Book Review: Citizen Soldiers by Stephen Ambrose

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About:
"Cit­i­zen Sol­diers: The U.S. Army from the Nor­mandy Beaches to the Bulge to the Sur­ren­der of Ger­many — June 7, 1944-May 7, 1945" by Stephen Ambrose is a non-fiction his­tor­i­cal account of the drive from Nor­mandy to Ger­many. The book is a trea­sure trove of sol­diers' por­traits, per­sonal accounts and interviews.

  • 528 pages
  • Pub­lisher: Simon & Schuster
  • ISBN: 9780684848013

My rat­ing for Cit­i­zen Sol­diers - 5

Buy & Save on “Cit­i­zen Sol­diers" through the ManOfLa­Book affil­i­ate account on:
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Thoughts:
"Cit­i­zen Sol­diers: The U.S. Army from the Nor­mandy Beaches to the Bulge to the Sur­ren­der of Ger­many — June 7, 1944-May 7, 1945" by Stephen Ambrose is a fas­ci­nat­ing book about the Euro­pean the­ater in World War II, as told by the men on the front lines, not a media hug­ging offi­cer or a dry his­to­rian. Ambrose cap­tures the sense of his­tory from both sides of the fence, sticks to the facts as we know them and keeps his com­ments to a minimum.

Mr. Ambrose con­cen­trates on the sol­diers efforts to drive from the Bat­tle Nor­mandy into Ger­many and all that was accom­plished that year. The book starts off a bit slow, but picks up momen­tum as one gets going, and than it's hard to put it down, as it touches many sub­jects, all of them mes­mer­iz­ing. The con­sol­i­da­tion of the forces on the beach­heads in Nor­mandy, the lib­er­a­tion of Paris, Oper­a­tion Mar­ket Gar­den which was a dis­as­trous assault on Hol­land are all cov­ered and the author doesn't let Omar Bradley goes unscathed from his calami­tous "stroll" into Hürt­gen For­est.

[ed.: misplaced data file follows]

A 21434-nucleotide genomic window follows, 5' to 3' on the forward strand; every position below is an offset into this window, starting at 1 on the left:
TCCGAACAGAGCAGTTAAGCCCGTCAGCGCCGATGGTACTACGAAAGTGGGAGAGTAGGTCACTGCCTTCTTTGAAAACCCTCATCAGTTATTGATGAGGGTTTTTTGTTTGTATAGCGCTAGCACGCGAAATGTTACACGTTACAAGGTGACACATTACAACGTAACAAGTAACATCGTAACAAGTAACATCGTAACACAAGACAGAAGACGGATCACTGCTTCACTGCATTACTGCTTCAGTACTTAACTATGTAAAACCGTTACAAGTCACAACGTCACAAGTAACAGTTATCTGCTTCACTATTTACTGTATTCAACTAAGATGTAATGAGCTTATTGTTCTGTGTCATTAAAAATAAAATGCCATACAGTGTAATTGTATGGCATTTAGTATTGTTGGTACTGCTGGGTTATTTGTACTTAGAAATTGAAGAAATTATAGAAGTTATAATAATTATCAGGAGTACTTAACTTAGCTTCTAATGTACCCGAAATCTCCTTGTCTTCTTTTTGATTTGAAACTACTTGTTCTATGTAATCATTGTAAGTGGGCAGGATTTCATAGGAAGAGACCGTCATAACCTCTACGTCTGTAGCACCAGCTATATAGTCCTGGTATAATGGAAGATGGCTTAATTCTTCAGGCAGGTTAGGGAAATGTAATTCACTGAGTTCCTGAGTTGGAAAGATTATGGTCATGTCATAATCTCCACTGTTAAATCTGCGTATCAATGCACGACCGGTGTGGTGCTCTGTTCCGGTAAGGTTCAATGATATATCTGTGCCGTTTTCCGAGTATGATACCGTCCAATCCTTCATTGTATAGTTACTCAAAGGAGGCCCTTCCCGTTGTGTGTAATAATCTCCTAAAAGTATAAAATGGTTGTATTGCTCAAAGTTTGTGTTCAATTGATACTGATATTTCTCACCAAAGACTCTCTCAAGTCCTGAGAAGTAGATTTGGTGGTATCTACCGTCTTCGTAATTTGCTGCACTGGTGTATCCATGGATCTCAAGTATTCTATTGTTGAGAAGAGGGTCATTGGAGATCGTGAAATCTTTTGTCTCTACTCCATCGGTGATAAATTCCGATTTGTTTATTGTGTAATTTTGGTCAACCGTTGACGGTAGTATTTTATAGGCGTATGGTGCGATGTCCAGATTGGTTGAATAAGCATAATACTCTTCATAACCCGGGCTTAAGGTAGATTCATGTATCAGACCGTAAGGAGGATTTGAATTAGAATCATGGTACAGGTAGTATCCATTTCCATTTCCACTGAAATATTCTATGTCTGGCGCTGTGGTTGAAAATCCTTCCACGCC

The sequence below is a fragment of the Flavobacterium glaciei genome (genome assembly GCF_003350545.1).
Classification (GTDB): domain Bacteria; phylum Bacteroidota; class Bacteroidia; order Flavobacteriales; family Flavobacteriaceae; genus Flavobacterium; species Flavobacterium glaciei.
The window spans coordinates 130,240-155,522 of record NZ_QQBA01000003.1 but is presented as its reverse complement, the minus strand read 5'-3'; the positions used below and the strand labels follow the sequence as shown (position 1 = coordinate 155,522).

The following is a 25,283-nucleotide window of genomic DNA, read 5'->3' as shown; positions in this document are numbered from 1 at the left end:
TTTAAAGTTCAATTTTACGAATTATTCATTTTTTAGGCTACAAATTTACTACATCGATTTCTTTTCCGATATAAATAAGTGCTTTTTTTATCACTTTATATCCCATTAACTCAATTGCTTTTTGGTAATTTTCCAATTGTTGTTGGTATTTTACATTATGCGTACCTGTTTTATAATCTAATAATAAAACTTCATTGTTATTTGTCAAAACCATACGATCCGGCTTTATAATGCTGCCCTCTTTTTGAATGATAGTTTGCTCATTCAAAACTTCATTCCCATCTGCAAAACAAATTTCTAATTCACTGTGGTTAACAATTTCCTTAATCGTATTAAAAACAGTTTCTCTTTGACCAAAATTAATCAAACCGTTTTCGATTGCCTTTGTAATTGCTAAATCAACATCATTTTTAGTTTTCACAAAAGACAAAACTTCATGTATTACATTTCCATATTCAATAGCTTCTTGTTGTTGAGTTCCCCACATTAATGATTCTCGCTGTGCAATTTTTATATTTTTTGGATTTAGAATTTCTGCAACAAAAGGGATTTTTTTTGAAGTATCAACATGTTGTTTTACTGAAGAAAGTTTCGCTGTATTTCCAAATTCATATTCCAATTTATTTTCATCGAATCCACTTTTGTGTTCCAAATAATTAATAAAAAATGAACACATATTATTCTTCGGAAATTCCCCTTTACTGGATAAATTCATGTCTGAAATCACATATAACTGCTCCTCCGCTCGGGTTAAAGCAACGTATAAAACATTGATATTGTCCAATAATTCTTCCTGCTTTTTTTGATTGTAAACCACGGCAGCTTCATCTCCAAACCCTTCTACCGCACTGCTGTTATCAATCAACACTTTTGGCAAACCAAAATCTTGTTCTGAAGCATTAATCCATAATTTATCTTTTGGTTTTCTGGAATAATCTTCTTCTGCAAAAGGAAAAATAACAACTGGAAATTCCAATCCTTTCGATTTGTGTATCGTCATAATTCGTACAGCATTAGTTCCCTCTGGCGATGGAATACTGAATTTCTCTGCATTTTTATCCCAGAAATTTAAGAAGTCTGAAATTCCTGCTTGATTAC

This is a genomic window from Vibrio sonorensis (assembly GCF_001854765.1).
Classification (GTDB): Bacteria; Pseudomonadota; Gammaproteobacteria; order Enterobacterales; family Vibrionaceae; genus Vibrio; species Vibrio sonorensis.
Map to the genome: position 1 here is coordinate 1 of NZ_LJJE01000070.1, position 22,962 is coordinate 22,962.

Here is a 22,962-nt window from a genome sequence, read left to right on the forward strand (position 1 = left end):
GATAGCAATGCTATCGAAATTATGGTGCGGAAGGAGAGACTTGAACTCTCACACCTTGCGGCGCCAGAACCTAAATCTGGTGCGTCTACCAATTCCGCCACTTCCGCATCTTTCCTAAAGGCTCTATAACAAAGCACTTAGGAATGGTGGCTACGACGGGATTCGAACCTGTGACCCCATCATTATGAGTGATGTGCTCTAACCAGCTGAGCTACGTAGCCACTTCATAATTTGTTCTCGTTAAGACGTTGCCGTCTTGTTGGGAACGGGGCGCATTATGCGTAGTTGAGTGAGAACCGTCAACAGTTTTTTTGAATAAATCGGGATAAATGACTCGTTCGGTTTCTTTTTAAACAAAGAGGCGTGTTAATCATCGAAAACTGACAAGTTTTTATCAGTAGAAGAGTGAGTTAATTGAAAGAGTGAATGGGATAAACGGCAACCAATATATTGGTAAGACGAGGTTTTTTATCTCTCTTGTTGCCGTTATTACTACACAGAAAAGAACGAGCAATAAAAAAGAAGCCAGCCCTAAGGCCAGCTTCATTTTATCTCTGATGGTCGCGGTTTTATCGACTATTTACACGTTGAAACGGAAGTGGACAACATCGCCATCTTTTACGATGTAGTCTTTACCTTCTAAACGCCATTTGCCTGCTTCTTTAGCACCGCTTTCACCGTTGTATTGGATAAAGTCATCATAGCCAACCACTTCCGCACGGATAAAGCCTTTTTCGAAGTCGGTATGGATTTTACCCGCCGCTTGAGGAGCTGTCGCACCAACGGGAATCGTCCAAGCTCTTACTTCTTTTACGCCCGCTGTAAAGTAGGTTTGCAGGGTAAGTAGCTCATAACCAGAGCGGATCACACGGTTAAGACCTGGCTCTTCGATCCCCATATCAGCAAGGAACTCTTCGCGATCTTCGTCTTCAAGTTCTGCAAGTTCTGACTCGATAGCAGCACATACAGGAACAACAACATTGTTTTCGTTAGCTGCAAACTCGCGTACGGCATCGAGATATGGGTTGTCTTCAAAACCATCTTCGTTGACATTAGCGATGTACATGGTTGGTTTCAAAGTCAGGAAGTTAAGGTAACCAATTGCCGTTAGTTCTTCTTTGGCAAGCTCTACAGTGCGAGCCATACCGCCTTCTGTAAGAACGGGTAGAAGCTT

The clashes around Bas­togne dur­ing the Bat­tle of the Bulge were very engag­ing as well as the drive into Ger­man in an unsea­son­ably cold win­ter. Since the book is told from ground level, some of the detail which one can only see from far way is lost, how­ever this book cer­tainly makes up for it with quotes and per­sonal sto­ries from the men and women who were on the ground eat­ing mud.

Still, this book taught me a lot about the events I only learned about in high level with the ben­e­fit of hind­sight. The infor­ma­tion offered from the sol­diers them­selves is provoca­tive and the per­spec­tive is raw. The book cer­tainly gets across not only the sense of adven­ture, but also the fear and hard­ship expe­ri­enced overseas.

So tell me, do you like books which give you an over­all per­spec­tive or per­sonal anecdotes?

Syn­op­sis:
Stephen Ambrose, a mil­i­tary his­to­rian and author, blends eye­wit­ness accounts to give the reader the feel­ing of what it was like to be an infantry­men in the Euro­pean the­ater dur­ing World War II. Besides the infantry, Mr. Ambrose also touches on the air war, pris­on­ers of war and medics.

Buy & Save on “Cit­i­zen Sol­diers" through the ManOfLa­Book affil­i­ate account on:
Ama­zon
|Book Depos­i­tory US | Book Depos­i­tory UK

Zohar — Man of la Book
I bought this book.

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